And so has it remained there, the bleak worm, coddled and hidden below the high, granite walls of the Grande Dyyvaretz, the royal palace of King Leudigrande, or Leudi the Great, and Queen Wenosanjia. There, deep beneath the innumerable stones of the Keep, in the macabre Donjon, does Moleskin to this day, writhe and whisper.

For the last three hundred years, Moleskin has subsisted inside the castle walls. Ever since the Drakeling first arrived and began murmuring his venomous schemes and sycophantic flatteries into the ear of Kaltigrosse, or Kalti the Fat, then King of Lodwer-Ynsid, the royal family has kept the Prized Adviser sated and coddled. Few of the peasant-folk knew of Moleskins existence, as the royal heirs and scions kept the milk-livered Whisperer, a well-kept secret over the centuries. Nevertheless words spread, as words often do, and it followed, that during the reign of Glebberauld, or Gleb the Tree, the flag of Lodwer-Ynsid came to bear the snaking White Wyrm as its standard, while the common folk could only gossip and rumormonger as to the inspiration.

Lacking the talent of shape-changing as well as the gift of flight, Moleskin rarely emerges from his self-imposed tomb. The servants that tend to his daily requirements, appointed by the King himself, and often, but not always, blinded or de-tongued during, or soon after the appointment, ably serve the wyrmlings needs. Little does it require in nourishment. Fattened, spawning, salmon from the kingdoms rivers, unborn fetuses of kid and mare, and milk. Most of all, the mewling abomination craved human milk. Once a year, every year, twelve milkmaids, or nursing midwives were chosen by the Palace Mistress of Ceremonies and sent below, to the Prized Adviser. Such was the agreement struck between Moleskin and Kaltigrosse all those years ago, and so it has been followed to the present day, a tradition the royal siblings now find mundane, the horror and abuse of the chosens destiny, lost on their decadent psyches.

What foul and unspeakable fates the woman suffer at the cloying, silky-skinned weaklings grasping, withered claws and stained brittle teeth, this author does not know, but when they emerge anew, they are drained of their life-giving fluids, pallid and languid, able to continue with their lives, but spiritually broken, unable and dismissive of the idea of having children or sharing their lives with mates ever again.

The weakling draws further sustenance from sewing dissonance. Even without physical nourishment, legends claim Moleskin can survive on discord alone and by simply feeding on the baser emotions of humans, emanating like gooey drops of honey from the pinkish flesh of its masters.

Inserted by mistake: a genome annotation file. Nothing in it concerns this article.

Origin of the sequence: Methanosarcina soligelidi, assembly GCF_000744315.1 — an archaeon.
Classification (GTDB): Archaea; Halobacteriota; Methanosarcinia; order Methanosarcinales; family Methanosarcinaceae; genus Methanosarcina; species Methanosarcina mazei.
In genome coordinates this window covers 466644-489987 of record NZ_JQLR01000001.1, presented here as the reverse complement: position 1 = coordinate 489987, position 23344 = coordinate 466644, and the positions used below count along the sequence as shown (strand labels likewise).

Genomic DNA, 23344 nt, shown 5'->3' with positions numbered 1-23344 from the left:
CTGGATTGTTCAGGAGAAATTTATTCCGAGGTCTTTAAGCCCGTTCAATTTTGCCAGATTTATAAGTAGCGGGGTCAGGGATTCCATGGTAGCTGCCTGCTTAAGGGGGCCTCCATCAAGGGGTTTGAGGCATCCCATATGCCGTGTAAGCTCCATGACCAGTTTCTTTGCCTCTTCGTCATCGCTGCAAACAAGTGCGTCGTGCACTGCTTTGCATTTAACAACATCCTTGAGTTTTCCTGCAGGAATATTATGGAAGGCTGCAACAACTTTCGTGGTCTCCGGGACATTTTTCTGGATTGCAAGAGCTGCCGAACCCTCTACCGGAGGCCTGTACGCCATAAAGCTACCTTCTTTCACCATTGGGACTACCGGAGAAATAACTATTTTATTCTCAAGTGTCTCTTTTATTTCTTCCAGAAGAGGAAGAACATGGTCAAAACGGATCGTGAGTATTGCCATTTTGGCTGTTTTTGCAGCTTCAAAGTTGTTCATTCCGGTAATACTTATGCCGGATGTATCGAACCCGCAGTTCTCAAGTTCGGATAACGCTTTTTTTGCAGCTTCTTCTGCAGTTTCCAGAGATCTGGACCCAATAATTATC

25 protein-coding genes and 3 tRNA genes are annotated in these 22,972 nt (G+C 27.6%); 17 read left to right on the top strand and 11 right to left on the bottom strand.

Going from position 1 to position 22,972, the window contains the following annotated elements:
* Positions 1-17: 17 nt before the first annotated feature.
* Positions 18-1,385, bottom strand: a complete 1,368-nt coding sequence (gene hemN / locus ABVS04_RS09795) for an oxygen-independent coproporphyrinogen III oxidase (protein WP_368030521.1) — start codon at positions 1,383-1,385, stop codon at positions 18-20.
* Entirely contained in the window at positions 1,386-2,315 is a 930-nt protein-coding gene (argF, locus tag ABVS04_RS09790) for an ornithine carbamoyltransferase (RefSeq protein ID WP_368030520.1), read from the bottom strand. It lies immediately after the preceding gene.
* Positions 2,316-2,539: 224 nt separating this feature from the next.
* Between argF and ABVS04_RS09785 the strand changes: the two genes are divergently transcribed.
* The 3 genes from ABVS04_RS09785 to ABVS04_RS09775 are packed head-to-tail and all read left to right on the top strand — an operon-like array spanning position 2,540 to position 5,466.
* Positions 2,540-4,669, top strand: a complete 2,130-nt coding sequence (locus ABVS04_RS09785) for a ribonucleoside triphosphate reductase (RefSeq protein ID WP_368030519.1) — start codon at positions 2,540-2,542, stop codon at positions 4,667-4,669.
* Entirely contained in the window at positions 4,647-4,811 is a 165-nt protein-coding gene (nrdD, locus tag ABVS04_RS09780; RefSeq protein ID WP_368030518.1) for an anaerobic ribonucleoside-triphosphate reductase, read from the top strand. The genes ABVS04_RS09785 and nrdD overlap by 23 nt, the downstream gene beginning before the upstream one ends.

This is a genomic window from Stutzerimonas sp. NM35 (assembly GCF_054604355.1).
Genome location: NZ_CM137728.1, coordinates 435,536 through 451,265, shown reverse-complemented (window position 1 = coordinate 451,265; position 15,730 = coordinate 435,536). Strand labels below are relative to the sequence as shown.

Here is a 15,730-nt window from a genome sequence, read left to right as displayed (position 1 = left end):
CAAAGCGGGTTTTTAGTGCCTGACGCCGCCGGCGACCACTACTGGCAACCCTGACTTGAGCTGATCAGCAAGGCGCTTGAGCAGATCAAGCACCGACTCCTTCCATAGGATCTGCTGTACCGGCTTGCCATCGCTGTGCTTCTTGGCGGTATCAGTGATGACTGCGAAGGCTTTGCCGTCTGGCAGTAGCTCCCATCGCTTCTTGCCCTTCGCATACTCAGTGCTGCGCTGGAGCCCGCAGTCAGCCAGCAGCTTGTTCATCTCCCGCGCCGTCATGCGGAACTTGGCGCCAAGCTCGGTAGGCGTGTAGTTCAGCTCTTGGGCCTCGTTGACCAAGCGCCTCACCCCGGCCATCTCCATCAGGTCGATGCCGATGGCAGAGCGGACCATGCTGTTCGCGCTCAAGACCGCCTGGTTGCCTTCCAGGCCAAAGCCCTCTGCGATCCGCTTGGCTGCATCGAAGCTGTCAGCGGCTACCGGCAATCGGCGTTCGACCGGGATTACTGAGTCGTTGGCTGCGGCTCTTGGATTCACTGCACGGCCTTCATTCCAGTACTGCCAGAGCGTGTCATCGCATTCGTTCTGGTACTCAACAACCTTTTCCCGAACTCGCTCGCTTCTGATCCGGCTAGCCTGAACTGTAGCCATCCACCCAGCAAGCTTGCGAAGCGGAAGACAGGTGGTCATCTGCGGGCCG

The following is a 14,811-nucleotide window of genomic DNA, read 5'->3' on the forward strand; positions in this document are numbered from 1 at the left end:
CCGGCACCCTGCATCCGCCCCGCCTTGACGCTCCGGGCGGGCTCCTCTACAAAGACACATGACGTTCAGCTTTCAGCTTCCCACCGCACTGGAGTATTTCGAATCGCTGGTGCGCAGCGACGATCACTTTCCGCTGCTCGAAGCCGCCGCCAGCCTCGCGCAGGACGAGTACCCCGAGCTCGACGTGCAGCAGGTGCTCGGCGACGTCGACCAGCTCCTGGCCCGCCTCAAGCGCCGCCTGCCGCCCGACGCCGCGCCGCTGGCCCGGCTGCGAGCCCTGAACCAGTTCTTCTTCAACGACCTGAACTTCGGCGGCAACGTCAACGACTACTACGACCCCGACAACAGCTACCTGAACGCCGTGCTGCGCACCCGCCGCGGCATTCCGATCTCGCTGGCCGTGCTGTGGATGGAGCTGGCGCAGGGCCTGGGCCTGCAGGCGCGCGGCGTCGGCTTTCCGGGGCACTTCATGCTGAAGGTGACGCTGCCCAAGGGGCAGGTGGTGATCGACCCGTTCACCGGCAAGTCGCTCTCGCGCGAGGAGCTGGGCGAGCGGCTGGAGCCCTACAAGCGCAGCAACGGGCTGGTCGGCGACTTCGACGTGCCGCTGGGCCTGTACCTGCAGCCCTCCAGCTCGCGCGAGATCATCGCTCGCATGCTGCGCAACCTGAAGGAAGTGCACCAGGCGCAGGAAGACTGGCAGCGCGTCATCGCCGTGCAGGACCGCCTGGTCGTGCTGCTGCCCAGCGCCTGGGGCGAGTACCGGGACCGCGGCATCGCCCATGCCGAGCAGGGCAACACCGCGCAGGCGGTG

Moleskin serves as the adviser to the royal brood. It advises each royal in turn, King Leudigrande on his conquests and holdings, Queen Wenosanjia on her palace politics and policies, Prince Tyggoverich, or Tygg the Truthful, on his ambitions and schemes and the Princess Vollisanta, on her amorous trysts and calculated romances.

And so the Blighted thrive, when surrounded by deluded toadies and parasites.

So ends my entry on Moleskin, an accursed blot on Dragon Kinde. The gods of Serpentdom failed their collective, mighty broods, when they allowed this foul, near-stillborn runt to live.

End Note:

Morkoel Rasher, author of the above entry, one of many from his expansive grimoire of work, Devolved Remnants of True-Wyrms and Dragon-Kinde, is himself rumored to be a dragon in human guise. Though sages and whisperers can prove nothing, it is further speculated by them, that Morkoel Rasher was indeed even a fellow brood-kin of Moleskin, one of the surviving sons of the Spitting Fume! This theory lends credence to the speculations behind the derisive, scathing tone, Morkoel Rasher takes on, in his highly informative but mocking review of the Albino Worm he calls Moleskin.

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Comments ( 22 )
Commenters gain extra XP from Author votes.

Voted the Wanderer
November 24, 2006, 22:05
This is the most vile and disgusting beast I have ever concidered using in a game, and I assure you...I will.
Voted Shadoweagle
November 24, 2006, 22:18
Splendid! A white, furry dragon runt! It kind of makes you feel soiled just reading about him!
Voted Cheka Man
November 24, 2006, 22:30
A dragon with a huge difference-one that depends on humans to survive.
Voted Scrasamax
November 25, 2006, 2:00
What a base and dissolute wretch, to so meekly live behind the aegis of humanity, so fawn at the feet of mortal kings and petty despots...yet mayhap Moleskin will be one of those wyrms to reach the end of their years not by blade or claw, but by the slow tread of time.
Voted manfred
November 25, 2006, 6:20
A suitably repulsive manipulator that just begs to be used and killed by some noble hero. (Though Scrasamax may be right on the matter of his death.)
Voted Wulfhere
November 25, 2006, 14:58
A wretched creature that survives by manipulating the humans around it.